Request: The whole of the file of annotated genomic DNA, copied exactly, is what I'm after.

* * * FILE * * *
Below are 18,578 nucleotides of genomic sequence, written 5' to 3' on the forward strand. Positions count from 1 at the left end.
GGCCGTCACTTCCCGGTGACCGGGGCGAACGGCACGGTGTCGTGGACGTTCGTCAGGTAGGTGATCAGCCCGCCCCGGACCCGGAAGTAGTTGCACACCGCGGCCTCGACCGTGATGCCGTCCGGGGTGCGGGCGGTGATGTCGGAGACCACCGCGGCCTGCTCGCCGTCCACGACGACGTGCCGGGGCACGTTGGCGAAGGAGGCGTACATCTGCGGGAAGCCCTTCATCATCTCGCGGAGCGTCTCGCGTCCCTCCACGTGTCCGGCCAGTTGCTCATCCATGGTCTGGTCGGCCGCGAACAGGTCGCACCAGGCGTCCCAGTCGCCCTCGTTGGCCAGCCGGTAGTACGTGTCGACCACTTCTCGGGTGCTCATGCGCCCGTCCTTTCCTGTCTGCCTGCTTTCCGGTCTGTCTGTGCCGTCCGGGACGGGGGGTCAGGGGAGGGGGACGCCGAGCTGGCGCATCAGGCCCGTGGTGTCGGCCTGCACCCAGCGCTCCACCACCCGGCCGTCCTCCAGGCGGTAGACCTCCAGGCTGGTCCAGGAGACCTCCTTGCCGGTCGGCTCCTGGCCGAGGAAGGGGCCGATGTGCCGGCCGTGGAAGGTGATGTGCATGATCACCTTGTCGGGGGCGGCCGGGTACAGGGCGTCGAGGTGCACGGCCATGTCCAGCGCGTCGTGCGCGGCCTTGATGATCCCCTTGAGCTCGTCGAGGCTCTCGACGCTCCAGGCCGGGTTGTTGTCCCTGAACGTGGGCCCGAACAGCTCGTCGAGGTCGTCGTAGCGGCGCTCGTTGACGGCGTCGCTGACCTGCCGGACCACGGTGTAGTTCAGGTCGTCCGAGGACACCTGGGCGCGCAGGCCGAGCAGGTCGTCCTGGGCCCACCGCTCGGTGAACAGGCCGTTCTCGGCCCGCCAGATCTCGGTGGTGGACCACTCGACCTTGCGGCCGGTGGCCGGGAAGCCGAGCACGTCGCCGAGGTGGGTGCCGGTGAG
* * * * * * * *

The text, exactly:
Below are 18,578 nucleotides of genomic sequence, written 5' to 3' on the forward strand. Positions count from 1 at the left end.
GGCCGTCACTTCCCGGTGACCGGGGCGAACGGCACGGTGTCGTGGACGTTCGTCAGGTAGGTGATCAGCCCGCCCCGGACCCGGAAGTAGTTGCACACCGCGGCCTCGACCGTGATGCCGTCCGGGGTGCGGGCGGTGATGTCGGAGACCACCGCGGCCTGCTCGCCGTCCACGACGACGTGCCGGGGCACGTTGGCGAAGGAGGCGTACATCTGCGGGAAGCCCTTCATCATCTCGCGGAGCGTCTCGCGTCCCTCCACGTGTCCGGCCAGTTGCTCATCCATGGTCTGGTCGGCCGCGAACAGGTCGCACCAGGCGTCCCAGTCGCCCTCGTTGGCCAGCCGGTAGTACGTGTCGACCACTTCTCGGGTGCTCATGCGCCCGTCCTTTCCTGTCTGCCTGCTTTCCGGTCTGTCTGTGCCGTCCGGGACGGGGGGTCAGGGGAGGGGGACGCCGAGCTGGCGCATCAGGCCCGTGGTGTCGGCCTGCACCCAGCGCTCCACCACCCGGCCGTCCTCCAGGCGGTAGACCTCCAGGCTGGTCCAGGAGACCTCCTTGCCGGTCGGCTCCTGGCCGAGGAAGGGGCCGATGTGCCGGCCGTGGAAGGTGATGTGCATGATCACCTTGTCGGGGGCGGCCGGGTACAGGGCGTCGAGGTGCACGGCCATGTCCAGCGCGTCGTGCGCGGCCTTGATGATCCCCTTGAGCTCGTCGAGGCTCTCGACGCTCCAGGCCGGGTTGTTGTCCCTGAACGTGGGCCCGAACAGCTCGTCGAGGTCGTCGTAGCGGCGCTCGTTGACGGCGTCGCTGACCTGCCGGACCACGGTGTAGTTCAGGTCGTCCGAGGACACCTGGGCGCGCAGGCCGAGCAGGTCGTCCTGGGCCCACCGCTCGGTGAACAGGCCGTTCTCGGCCCGCCAGATCTCGGTGGTGGACCACTCGACCTTGCGGCCGGTGGCCGGGAAGCCGAGCACGTCGCCGAGGTGGGTGCCGGTGAG